Gifts to Physicians I take issue with Mark Schaffer's remarks on page 32 of the September/October issue, which led me to reread his article in JCEHP [The Journal of Continuing Education in the Health Professions], as well as some of the letters from physicians who responded to the Wazana review article on gifts to physicians in JAMA [Journal 2000; 283:373-380; "Physicians and the Pharmaceutical Industry: Is a Gift Ever Just a Gift?" by Ashley Wazana, MD, appeared in the January 19th issue of the Journal of the American Medical Association.]
In answer to Mr. Schaffer's question, "Why should a physician and his or her family go to Disney World on the cuff?" I would argue, as did Steven Howard, MD, in his response to Dr. Wazana: "It is also quite cost-effective to provide perks, such as a dinner or a golf game, rather than paying physicians for the cost of their time." Whereas Mr. Schaffer makes the assertion [that] "pharmaceutical companies are probably wasting a lot of money (on ancillary social activities at CME programs)," I would argue companies would certainly be wasting resources supporting CME activities with limited attendance!
Since managed care and the pressures in today's practice of medicine are jeopardizing the traditional vacation for physicians, many now seek opportunities to combine business with pleasure. Consequently, to draw participants, many CME providers will welcome a supporting company's underwriting a resort atmosphere venue or modest social event that does not take precedence over the educational event, not unlike a specialty society's choosing to hold its annual meeting at Disney World.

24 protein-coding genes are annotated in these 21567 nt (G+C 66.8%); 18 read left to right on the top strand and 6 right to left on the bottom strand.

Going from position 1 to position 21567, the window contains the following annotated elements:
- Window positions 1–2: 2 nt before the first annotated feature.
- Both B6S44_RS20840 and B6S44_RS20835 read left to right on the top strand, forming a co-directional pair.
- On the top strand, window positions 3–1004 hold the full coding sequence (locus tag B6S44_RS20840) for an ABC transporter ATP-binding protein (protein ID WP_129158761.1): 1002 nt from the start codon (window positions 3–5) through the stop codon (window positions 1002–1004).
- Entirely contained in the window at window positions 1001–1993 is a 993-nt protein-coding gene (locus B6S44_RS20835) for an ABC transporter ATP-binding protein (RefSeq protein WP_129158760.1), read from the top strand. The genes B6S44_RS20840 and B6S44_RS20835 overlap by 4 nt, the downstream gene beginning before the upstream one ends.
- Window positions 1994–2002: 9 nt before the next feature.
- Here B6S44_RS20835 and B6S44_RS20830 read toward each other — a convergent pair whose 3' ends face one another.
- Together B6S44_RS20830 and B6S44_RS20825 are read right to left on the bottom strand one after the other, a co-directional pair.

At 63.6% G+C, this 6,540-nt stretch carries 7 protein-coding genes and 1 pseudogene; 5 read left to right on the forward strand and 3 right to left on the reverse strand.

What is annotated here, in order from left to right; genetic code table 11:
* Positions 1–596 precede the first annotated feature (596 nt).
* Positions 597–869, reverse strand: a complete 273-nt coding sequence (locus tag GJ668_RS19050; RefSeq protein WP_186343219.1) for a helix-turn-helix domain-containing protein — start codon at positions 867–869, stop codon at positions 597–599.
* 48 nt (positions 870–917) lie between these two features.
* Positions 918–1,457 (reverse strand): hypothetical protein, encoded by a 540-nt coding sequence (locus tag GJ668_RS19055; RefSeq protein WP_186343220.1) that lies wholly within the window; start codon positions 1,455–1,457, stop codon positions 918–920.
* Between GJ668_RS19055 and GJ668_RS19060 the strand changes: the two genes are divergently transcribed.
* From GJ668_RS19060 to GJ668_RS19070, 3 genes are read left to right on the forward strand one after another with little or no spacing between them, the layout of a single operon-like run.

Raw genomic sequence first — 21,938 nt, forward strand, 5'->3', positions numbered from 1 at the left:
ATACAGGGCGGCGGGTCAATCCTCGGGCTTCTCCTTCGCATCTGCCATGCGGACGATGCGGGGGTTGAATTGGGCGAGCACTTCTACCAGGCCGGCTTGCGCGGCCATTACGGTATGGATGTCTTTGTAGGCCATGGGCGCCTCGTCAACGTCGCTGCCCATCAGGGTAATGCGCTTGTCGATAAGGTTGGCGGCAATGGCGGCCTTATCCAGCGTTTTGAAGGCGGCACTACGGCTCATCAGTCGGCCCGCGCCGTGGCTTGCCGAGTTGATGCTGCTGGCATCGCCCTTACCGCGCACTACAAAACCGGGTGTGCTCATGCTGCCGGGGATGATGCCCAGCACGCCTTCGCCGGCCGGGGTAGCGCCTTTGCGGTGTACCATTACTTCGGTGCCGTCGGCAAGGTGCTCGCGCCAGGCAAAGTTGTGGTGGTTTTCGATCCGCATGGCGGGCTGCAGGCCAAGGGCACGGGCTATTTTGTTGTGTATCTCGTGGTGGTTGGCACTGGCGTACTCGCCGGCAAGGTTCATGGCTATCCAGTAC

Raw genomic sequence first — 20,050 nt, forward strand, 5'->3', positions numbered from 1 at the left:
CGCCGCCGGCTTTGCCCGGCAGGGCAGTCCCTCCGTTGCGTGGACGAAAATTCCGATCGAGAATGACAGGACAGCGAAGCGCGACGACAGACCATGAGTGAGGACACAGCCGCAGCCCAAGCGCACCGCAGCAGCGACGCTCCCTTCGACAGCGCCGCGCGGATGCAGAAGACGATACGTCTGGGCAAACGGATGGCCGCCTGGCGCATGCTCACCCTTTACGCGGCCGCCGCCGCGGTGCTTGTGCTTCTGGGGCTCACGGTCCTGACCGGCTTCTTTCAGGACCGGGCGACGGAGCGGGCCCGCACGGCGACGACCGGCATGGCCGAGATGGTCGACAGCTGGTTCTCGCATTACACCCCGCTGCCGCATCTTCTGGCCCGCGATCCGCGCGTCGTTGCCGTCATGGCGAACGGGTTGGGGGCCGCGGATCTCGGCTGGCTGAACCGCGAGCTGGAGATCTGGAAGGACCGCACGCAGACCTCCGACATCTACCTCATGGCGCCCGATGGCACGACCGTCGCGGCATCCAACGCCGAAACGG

As a member of the American Medical Association's Working Group on Education about Gifts to Physicians, I am sensitive to the need for CME providers and the pharmaceutical industry to collaborate and self-regulate. However, I feel the Accreditation Council for CME Standards for Commercial Support of CME are adequate when clearly understood and implemented. Mr. Schaffer could assist in that effort by more accurate interpretation of the Standards whenever he chooses to broadcast his opinions. For example, in his JCEHP article, he wrote: "Although not permitted by the Standards or related policies, speakers may (wrongfully) be paid their honoraria and expenses directly by the supporting pharmaceutical company."
On the contrary, the answer to Question #12 in theHypothetical Questions and Answers on the ACCME Standards for Commercial Support of CME states: "The only exception is when it is impossible for the sponsor to accept grants or to directly pay a member. In that case, the sponsor must document one or more compelling reasons that prevent receiving commercial funds as a grant." Moreover, the AMA Code of Medical Ethics, Opinion 8.061 states: "It is appropriate for faculty at conferences or meetings to accept reasonable honoraria and to accept reimbursement for reasonable travel, lodging, and meal expenses." It does not say these expenses can't be paid directly by the commercial supporter.
As an elected member of the AMA National Task Force, I take CME Provider/Industry Collaboration seriously. I am also fortunate to work with a number of accredited CME Providers who approve of companies' resources being applied to audience-building activities, since they want to attract as many interested participants as possible. In return, the attending physicians' ability to care for their patients will be enhanced. Versus Mr. Schaffer, I think the general public would be pleased.
Frederic S. Wilson Director, Professional Relations Procter & Gamble Pharmaceuticals
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